Poet Eve Merriam and Caldecott Honor artist Lane Smith have mastered creepy. In 1987, they first created the award-winning Halloween ABC, and this deliciously sinister collection of poems and paintings has been redesigned by Molly Leach, digitally corrected, "spooked up," and rereleased as Spooky ABC. Smith first completed the project as a wordless picture book, depicting the 26 letters of the alphabet and their Halloweenish symbols... C for cat, for example. When Macmillan decided the book needed powerful words to accompany the dramatic paintings, they signed on poet Eve Merriam. In the bookmaking process, some of Merriam's choices for poem subjects trumped Smith's original illustrations--"vampire" became "viper," "yeti" became "yeast," "tree" became "trap," and "cat" became "crawler." "Invisible" disappeared into "icicle." At the end of this 2002 edition is a fascinating recap of "the awful truth behind the making of Spooky ABC" as well as a glimpse at Smith's wonderful "lost" paintings.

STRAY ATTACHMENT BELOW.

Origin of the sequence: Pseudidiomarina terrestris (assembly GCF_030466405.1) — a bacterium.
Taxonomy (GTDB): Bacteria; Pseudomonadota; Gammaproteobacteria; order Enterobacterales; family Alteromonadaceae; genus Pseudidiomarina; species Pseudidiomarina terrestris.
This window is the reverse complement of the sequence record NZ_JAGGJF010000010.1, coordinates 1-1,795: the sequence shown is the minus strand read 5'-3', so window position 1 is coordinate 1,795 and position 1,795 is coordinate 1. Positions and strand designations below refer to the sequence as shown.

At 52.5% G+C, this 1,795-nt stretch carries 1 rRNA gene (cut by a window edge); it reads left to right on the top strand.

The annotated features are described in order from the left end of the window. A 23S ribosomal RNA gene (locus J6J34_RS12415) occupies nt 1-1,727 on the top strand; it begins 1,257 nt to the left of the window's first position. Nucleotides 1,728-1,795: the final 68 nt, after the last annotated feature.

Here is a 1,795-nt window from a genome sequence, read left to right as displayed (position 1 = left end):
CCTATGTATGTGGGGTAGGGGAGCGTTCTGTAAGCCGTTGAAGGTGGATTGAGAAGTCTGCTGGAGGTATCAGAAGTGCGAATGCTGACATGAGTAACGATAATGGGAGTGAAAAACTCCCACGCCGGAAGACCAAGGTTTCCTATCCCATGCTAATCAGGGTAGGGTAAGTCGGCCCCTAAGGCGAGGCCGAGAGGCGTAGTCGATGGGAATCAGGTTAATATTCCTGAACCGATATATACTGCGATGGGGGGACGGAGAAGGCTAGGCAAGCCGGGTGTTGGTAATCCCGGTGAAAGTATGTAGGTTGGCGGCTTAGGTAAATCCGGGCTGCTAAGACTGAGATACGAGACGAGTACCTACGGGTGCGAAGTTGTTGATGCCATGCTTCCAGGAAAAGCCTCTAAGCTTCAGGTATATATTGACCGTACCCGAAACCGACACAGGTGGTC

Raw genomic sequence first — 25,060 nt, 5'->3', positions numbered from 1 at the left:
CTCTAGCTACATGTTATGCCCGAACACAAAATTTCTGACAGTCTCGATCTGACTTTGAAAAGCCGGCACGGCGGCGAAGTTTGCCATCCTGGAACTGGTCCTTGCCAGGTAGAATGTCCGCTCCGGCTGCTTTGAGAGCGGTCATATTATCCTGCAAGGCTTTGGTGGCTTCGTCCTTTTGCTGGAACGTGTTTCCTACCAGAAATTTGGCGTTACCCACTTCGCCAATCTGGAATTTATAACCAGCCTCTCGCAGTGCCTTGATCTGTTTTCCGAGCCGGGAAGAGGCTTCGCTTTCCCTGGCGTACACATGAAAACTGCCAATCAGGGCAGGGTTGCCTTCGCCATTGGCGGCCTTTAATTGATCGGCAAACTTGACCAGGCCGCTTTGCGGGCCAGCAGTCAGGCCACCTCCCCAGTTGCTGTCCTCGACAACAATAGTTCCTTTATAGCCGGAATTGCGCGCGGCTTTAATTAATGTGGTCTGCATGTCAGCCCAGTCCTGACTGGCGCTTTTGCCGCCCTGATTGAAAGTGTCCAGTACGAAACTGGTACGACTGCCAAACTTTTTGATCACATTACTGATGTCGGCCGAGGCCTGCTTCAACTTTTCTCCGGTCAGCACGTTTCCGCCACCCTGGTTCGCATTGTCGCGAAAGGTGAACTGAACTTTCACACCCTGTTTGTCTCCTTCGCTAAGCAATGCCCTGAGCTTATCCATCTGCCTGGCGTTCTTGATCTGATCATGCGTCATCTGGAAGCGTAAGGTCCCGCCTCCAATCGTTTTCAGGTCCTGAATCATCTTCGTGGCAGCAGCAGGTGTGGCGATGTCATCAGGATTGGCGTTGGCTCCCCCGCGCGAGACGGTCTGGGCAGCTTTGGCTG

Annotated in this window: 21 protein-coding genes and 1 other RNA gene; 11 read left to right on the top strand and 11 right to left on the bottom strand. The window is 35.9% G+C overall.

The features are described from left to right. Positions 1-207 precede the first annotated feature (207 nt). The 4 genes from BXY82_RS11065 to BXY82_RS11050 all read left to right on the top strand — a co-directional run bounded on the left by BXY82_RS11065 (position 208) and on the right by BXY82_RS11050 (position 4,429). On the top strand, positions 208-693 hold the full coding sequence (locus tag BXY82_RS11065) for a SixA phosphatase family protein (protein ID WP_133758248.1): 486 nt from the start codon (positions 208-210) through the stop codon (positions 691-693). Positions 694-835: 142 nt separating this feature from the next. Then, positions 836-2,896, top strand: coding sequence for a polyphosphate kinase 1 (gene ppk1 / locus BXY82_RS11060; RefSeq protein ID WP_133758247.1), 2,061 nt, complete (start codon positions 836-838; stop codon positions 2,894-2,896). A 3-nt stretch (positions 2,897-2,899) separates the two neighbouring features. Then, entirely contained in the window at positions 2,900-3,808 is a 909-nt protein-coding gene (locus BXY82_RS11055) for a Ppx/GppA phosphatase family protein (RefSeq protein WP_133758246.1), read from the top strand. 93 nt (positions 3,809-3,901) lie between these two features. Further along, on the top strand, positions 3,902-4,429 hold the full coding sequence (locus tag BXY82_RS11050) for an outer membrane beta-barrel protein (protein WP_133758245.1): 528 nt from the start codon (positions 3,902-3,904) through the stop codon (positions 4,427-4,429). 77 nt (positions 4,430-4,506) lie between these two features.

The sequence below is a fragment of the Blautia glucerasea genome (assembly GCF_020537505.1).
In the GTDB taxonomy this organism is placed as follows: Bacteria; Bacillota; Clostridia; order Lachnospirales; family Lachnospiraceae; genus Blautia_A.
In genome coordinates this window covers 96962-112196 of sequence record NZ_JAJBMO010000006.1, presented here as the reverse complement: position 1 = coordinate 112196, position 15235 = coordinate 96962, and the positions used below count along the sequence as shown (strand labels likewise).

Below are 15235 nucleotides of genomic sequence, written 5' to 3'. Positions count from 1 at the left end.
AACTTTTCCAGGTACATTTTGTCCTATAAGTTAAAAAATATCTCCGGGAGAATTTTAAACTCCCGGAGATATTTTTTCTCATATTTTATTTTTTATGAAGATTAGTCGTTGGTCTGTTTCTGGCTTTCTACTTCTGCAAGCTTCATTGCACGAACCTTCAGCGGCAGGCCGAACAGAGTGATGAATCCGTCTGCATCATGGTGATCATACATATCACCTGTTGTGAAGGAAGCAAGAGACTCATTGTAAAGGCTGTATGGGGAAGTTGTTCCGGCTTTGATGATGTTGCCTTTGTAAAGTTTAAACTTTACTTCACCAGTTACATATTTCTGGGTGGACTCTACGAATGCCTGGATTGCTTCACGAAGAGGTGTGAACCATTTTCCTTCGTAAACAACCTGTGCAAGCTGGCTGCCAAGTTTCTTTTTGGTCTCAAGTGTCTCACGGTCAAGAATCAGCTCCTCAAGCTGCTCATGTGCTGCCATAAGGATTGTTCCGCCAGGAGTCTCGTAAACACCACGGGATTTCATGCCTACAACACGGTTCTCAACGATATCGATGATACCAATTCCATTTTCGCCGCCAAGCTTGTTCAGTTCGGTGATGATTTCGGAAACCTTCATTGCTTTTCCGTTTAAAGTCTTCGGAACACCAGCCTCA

"A is for apple" sounds friendly enough, until you see the creepy claw that holds the fruit above the flames and the words, "Delicious, / malicious; / one bite and / you're dead." B is for bat, as you might suspect, C is for crawler, D for demon... X for xylophone ("bones to clang / bones to bang"), Y for yeast ("rise rise / seethe spread / fuss fume / foam spume"), Z is for zero ("Nothing but hollow / holes for eyes"). The poems, from A to Z, are often chilling, and do not shy away from the darkest corners of human fears. They are also brilliant and rhythmic, as shown in "Mask:" "Guises, disguises, / all kinds of surprises: / A peasant's a king, / a king's a knave, / a knave's a donkey, / a donkey's a slave" or in "Nightmare:" "Nay nay nay / never get away / writhing writhing / in woe woe woe / too late to tell/ friend from foe." Smith's paintings are gorgeous, moody, dark, but not without whimsy. Together, this creative team has produced a macabre masterpiece to be treasured every Halloween or full moon. (Ages 8 and older, not for the faint of heart!) --Karin Snelson